A library for straightforward asynchronous networking in C++, designed for openframeworks users. Implemented as a wrapper for ASIO without Boost.
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README.md

ofxAsio

A wrapper to simplify using the Asio library for asynchronous networking in openFrameworks. I created this addon because I was frustrated with the limitations of ofxUdpManager and wanted something a bit more robust. In addition, I wanted to create something that was cross-platform and even framework agnostic. You'll find that this addon doesn't use any openFrameworks-specific classes, and can be dropped into any C++ project with minimal tweaking.

Requirements

Windows

To use this add-on, use the projector generator. The one trick is that you'll then manually have to remove the libs folder from the project, so that your compiler doesn't try to compile the headers. Once you've created a project, use the ofxAsio.props property sheet in config/ to set up your compiler properly.

This library has been tested with Visual Studio 2015 and openFrameworks v0.9.1

OSX

This project is currently not configured for Xcode in OSX. If anyone wants to take this on, I'd be glad to help. Otherwise you'll have to wait until I have a reason to need it on my Mac :)

Usage

ofxAsio is a a relatively minimal wrapper around the Asio library to try to make networking easier. There are two main classes, one for sending UDP messages (UdpSender) and one for receiving UDP messages (UdpReceiver).

Both should be created as such:

 std::shared_ptr<ofxAsio::UdpSender> mUdpSender = std::make_shared<ofxAsio::UdpSender>();
 std::shared_ptr<ofxAsio::UdpReceiver> mUdpReceiver = std::make_shared<ofxAsio::UdpReceiver>("0.0.0.0", 8080);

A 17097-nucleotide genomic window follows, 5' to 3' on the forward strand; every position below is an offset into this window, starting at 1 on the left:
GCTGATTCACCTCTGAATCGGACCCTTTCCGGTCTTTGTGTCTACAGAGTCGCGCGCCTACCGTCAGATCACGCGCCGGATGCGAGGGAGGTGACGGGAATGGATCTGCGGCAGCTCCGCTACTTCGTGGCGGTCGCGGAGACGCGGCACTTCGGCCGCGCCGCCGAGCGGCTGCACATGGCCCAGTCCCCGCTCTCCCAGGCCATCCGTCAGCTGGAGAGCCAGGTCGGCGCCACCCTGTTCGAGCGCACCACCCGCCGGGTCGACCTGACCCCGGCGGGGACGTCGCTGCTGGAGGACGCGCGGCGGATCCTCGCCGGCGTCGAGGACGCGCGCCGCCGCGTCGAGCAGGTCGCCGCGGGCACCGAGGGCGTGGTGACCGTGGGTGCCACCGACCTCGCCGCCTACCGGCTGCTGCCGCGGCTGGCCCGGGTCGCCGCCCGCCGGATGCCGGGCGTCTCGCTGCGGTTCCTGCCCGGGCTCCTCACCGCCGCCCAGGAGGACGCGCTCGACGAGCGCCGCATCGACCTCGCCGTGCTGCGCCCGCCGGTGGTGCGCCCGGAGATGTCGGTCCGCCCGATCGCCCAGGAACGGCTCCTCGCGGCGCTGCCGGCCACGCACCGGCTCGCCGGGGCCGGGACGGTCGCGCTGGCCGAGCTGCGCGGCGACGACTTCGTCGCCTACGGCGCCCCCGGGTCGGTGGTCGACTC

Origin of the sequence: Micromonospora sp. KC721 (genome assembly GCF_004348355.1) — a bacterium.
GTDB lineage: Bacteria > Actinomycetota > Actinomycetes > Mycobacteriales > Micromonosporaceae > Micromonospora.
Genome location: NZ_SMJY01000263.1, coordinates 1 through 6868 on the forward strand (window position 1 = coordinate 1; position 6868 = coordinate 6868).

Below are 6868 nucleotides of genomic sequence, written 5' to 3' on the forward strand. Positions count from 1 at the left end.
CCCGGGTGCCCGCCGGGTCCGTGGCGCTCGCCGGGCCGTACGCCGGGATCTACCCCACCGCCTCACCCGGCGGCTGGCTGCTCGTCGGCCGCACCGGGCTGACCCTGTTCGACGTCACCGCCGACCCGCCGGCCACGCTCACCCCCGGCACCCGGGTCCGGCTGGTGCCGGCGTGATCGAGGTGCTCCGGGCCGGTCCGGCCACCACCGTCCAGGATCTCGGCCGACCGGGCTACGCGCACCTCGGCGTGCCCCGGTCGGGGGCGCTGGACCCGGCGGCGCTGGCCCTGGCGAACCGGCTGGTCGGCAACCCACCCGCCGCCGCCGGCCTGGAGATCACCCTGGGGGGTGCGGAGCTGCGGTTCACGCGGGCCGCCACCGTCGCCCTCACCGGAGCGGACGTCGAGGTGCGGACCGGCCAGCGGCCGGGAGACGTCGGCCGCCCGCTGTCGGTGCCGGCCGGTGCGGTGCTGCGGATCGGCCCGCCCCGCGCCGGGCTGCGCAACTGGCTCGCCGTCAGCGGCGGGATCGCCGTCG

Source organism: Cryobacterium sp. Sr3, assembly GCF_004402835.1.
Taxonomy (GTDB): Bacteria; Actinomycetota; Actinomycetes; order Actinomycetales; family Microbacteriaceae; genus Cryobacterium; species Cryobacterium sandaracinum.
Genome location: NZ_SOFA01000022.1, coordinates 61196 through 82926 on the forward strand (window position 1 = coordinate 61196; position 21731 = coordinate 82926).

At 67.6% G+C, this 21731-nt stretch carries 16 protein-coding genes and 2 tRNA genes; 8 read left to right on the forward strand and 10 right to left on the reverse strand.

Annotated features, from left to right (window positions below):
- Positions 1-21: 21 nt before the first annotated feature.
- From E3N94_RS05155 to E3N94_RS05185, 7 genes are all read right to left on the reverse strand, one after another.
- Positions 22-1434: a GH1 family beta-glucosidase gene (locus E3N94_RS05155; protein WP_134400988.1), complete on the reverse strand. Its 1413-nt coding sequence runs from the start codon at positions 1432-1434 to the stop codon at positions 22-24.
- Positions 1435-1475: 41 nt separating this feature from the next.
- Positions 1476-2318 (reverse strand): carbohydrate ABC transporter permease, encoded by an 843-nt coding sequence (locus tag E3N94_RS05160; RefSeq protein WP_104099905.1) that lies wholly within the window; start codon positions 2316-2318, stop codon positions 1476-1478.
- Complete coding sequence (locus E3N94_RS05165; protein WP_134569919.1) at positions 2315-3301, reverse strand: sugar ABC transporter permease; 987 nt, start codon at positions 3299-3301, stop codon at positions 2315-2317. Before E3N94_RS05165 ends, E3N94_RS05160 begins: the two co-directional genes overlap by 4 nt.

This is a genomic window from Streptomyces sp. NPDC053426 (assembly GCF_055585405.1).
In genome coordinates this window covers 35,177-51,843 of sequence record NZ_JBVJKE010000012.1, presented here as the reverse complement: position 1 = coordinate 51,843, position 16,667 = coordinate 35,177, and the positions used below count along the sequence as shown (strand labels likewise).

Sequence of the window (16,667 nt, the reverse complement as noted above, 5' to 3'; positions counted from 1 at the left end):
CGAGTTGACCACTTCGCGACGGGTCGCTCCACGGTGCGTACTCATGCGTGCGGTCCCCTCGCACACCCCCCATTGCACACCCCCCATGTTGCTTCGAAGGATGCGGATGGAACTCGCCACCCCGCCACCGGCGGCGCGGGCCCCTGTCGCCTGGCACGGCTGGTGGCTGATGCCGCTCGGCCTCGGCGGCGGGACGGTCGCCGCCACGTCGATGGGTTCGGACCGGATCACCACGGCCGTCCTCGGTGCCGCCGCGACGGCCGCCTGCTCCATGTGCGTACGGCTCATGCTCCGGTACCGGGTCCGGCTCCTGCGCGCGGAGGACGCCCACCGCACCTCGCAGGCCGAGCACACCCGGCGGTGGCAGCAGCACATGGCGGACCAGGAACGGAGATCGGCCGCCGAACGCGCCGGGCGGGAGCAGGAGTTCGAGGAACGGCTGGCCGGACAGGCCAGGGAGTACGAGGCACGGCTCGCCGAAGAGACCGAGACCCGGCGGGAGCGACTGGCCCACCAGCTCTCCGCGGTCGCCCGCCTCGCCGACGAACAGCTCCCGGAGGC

For both classes, you'll need to familiarize yourself with the Datagram class. A datagram is the combination of a udp message and an endpoint; in ofxAsio we've encapsulated the endpoint as an Endpoint class that contains an IP address and a port number. The message itself lives in the Datagram class, represented as a std::vector.

The Datagram class is meant to be versatile to meet most possible needs, which means that it should be able to accept strings as the message, but it should also be able to accept data packets (which would typically be buffers of unsigned char, or bytes). As such, Datagram has several ways to set the message:

void setData(char* data, std::size_t length);
void setData(std::string message);
void setData(std::vector<unsigned char> data);

All three accepted data types (char*, std::vector<unsigned char>, and std::string) are also accepted in the constructor.

In addition, just like a normal std::vector, you can push_back() into the Datagram, as well as get an iterator with begin() and end().

Both UdpSender and UdpReceiver send and receive asynchronously, so the preferred way to deal with the results is to use callbacks. With both classes you can attach a function callback that accepts a std::shared_ptr<Datagram> via the functions addOnReceiveFn() and addOnSendFn(). If you're not sure what I'm talking about, check out the examples.

Examples

  • example-udpSender shows how to send messages repeatedly.
  • example-udpReceiver shows how to asynchronously wait for and print messages.
  • example-tcpClient shows an asynchronous sending of Tcp messages.
  • example-tcpServer shows asynchronous receipt of messages with callbacks.

Contributing

This project uses the Git Flow paradigm. Before contributing, please make your own feature branch with your changes.

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